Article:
Remove compulsory membership and you remove a significant support base for the Greens. Collectivist student politicians and student media provide a valuable foothold for the Greens, and allow the party to promote a student-friendly image.
Mr Tanczos' view of "student political power" is entirely bureaucratic. He thinks associations should be able to forcibly take money from every student and use these funds to set up large, well-funded organisations. He shows no faith in the ability of like-minded students to organise themselves without coercion.
So what about representation? What about the idea that an association should actually reflect the views of its members? And what about the students who don't agree with the views the association is promoting, ostensibly on their behalf? And what about the students who don't want to part of an organisation which is essentially pushing Green policy?
In the view of Mr Tanczos, these students don't matter. But he can't acknowledge the fact that some students might support tuition fees and loans, and may not believe in so-called free education. Nor can he acknowledge that some students vote for parties like National, Act, United Future, the Christian parties, Libertarianz or any (partially) pro-market parties. Even Labour-voting students are misrepresented as their party supports tuition fees and has failed to implement universal allowances.
Mr Tanczos must maintain the myth that associations represent all students and that all students are die-hard opponents of any form of market-based tertiary reform. To acknowledge the contrary would be to admit that the form of representation created by compulsory membership is fundamentally illegitimate and corrupt.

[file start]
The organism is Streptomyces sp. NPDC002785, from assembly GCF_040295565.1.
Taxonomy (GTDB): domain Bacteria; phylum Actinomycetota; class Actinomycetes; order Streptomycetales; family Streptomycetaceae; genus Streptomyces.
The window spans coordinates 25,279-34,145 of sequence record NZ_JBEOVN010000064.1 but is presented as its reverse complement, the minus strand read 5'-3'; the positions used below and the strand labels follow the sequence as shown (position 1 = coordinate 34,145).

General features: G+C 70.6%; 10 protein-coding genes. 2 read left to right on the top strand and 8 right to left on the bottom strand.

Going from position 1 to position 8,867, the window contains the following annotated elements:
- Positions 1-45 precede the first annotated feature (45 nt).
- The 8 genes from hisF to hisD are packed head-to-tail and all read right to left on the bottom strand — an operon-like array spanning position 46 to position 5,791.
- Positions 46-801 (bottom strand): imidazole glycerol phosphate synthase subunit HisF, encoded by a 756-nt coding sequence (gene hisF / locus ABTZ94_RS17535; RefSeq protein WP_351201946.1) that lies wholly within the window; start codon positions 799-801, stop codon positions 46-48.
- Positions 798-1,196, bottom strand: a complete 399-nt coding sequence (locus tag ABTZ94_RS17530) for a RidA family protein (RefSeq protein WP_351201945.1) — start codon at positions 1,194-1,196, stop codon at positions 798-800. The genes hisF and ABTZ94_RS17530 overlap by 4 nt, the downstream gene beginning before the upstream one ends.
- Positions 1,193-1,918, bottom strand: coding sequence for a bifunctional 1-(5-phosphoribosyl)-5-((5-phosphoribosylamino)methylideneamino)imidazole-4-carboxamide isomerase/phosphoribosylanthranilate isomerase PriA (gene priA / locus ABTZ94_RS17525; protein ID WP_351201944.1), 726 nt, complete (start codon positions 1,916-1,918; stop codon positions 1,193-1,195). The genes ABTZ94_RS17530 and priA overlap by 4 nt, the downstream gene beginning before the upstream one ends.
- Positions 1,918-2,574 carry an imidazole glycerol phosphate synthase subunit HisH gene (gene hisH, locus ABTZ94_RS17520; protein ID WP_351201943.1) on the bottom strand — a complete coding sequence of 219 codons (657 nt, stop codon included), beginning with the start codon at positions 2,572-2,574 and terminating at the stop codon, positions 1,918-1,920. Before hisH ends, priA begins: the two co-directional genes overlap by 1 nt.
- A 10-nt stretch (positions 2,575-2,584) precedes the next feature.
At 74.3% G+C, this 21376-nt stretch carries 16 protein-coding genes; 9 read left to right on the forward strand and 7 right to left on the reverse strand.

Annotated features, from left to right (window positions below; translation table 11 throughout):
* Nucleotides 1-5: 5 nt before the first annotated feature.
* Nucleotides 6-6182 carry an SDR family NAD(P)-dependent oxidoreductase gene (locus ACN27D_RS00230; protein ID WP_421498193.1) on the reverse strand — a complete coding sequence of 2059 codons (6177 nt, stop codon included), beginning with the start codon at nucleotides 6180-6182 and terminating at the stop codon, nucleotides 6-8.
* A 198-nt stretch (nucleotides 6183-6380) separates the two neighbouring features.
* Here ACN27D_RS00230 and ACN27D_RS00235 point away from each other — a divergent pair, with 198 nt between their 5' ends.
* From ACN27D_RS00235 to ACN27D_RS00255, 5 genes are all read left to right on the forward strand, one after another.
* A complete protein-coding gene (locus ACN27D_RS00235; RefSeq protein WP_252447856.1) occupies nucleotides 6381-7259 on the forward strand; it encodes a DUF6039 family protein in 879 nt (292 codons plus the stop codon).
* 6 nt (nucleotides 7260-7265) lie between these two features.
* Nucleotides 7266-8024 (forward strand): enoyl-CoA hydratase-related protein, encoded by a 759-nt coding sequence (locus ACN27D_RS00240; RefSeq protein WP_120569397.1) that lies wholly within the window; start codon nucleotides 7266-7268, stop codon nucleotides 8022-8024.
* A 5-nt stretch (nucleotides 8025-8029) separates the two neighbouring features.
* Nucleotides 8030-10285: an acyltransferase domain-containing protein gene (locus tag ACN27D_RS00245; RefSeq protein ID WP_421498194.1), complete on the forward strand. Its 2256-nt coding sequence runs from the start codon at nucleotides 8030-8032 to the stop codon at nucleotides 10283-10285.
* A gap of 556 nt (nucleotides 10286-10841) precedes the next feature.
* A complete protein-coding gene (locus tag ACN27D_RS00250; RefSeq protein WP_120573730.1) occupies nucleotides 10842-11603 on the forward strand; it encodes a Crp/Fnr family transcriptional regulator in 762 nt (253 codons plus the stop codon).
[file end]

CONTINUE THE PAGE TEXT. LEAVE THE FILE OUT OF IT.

The "increase in both the level and the sophistication of student activism" observed by Mr Tanczos is also a myth. Some compulsory associations have become more efficient but this in no way reflects the emergence of a strong, grassroots student movement. Instead it is merely a bureaucratic response to protect associations' funding from the financial threat posed by voluntary membership. The internet has also required associations to be more transparent and the improved systems put in place by some associations are merely a response to this pressure.
Despite some improvements to their bureaucracies, compulsory associations are still disconnected from the vast majority of students. Most students are still compelled to belong, and levels of active participation are very low. For example, this year's president of the compulsory Waikato Students Union was elected in a vote which had a turnout of less than two percent of Waikato students. But 100 percent had to pay their compulsory association fee.
Supporters of voluntary membership acknowledge that students have differing interests and a wide range of political views. To the extent that student politics can be said to exist, it should primarily be concerned with creating a framework that allows the diverse political opinions held by individual students to be fairly and legitimately expressed. Any rhetoric which justifies compulsory membership on the grounds that all students have identical interests is simply a lie.
On the other hand, to Mr Tanczos students are means to an end, and student politics is about using compulsory membership to conscript students into a single grouping and then using students' money to advance the political agenda of the Greens.
The Greens have shown they're willing to compromise their principles for political gain. By supporting compulsory membership, a system which denies over 250,000 New Zealanders a fundamental political right, the Greens have seriously tarnished their self-created image as champions of civil rights.